Could Building Permits be Capped in Williston? | VideoEvan Kruegel | 3/21/2013
"It`s probably the single largest demand on our budget. Now we have a lot of other demands, we need roads and water lines and everything else, but itís probably the largest single item that we have going into our budget for the next few years,Ē said Mayor Ward Koeser.
If they don`t get the money, the rapid development occurring across town could potentially slow down.
"Basically if the state came back to us and said you can`t discharge anymore sewage, then we would have to take action to at least limit building permits," said Koeser.
City planners and building officials declined to comment on this story, but they did tell me this: Every building permit issued is done so on an infrastructure basis, meaning water and road systems must be attainable before a permit is issued. That means a cap could be placed on additional permits if the waste water plant doesn`t increase its capacity.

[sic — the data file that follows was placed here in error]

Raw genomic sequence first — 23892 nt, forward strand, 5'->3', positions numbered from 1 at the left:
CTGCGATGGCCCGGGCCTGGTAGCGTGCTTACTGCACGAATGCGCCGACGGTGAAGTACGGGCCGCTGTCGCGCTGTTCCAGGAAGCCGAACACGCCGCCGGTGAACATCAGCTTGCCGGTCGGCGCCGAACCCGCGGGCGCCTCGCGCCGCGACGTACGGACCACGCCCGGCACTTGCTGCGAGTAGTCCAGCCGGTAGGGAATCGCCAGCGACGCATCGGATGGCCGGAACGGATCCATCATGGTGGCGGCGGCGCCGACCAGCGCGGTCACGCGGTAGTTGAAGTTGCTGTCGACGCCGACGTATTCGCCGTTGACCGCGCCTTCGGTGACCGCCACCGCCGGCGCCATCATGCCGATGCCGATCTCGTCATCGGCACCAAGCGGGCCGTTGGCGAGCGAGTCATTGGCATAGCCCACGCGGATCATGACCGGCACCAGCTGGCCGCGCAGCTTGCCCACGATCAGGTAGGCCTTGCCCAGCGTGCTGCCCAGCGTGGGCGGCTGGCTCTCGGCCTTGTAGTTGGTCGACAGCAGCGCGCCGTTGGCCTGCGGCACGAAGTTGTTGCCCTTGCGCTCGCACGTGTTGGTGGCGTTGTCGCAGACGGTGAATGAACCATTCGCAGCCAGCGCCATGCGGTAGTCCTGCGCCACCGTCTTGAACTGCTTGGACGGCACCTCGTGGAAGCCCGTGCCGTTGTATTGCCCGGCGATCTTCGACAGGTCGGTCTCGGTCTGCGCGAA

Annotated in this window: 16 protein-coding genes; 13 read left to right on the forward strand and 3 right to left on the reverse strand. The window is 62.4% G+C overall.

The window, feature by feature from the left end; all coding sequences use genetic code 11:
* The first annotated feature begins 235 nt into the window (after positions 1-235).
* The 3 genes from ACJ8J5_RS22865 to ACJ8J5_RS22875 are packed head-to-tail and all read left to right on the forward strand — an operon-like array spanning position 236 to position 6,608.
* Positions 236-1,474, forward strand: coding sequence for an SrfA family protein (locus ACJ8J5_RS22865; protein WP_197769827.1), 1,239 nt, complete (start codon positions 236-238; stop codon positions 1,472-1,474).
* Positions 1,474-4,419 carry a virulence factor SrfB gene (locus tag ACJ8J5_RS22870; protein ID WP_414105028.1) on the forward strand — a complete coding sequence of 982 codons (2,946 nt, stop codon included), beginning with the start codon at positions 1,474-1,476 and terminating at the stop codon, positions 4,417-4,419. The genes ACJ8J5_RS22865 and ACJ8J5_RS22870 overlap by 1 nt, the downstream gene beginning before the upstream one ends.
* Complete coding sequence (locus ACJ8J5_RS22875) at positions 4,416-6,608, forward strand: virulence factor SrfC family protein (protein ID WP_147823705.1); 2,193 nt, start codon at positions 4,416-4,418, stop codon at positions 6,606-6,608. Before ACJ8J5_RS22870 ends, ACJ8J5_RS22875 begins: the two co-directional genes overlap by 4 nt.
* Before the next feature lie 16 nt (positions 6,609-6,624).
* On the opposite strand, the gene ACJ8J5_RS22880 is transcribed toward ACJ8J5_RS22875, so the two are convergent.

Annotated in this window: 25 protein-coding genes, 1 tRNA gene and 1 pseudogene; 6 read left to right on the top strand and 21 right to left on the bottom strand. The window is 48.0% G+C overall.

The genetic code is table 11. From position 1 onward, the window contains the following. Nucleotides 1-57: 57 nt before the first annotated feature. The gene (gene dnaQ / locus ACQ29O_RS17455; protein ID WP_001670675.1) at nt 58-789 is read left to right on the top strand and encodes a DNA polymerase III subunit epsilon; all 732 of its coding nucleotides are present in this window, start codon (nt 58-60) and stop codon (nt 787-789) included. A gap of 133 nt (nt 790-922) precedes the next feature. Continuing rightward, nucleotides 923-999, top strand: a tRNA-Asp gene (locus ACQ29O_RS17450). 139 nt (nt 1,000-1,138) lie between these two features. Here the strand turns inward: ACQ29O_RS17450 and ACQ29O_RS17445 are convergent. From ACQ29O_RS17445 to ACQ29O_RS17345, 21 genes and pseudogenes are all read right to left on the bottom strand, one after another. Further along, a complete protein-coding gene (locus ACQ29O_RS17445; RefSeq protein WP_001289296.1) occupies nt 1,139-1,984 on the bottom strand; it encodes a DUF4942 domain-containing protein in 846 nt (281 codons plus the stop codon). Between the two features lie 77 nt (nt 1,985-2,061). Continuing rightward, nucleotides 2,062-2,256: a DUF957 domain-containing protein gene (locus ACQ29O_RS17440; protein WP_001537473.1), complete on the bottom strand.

"Obviously this extra sewage is coming because of the growth from the oil industry. We had excess capacity before the oil boom hit us, we were in a good position and we were prepared for several years of growth, and suddenly overnight we exceeded our capacity, and so the issue has certainly been thrust upon us by the oil industry."
City leaders are hoping this doesn`t become a major concern. They hope to receive roughly $70 million from the state legislature this biennium, a portion of which would quickly be used to cover the necessary waste water upgrades.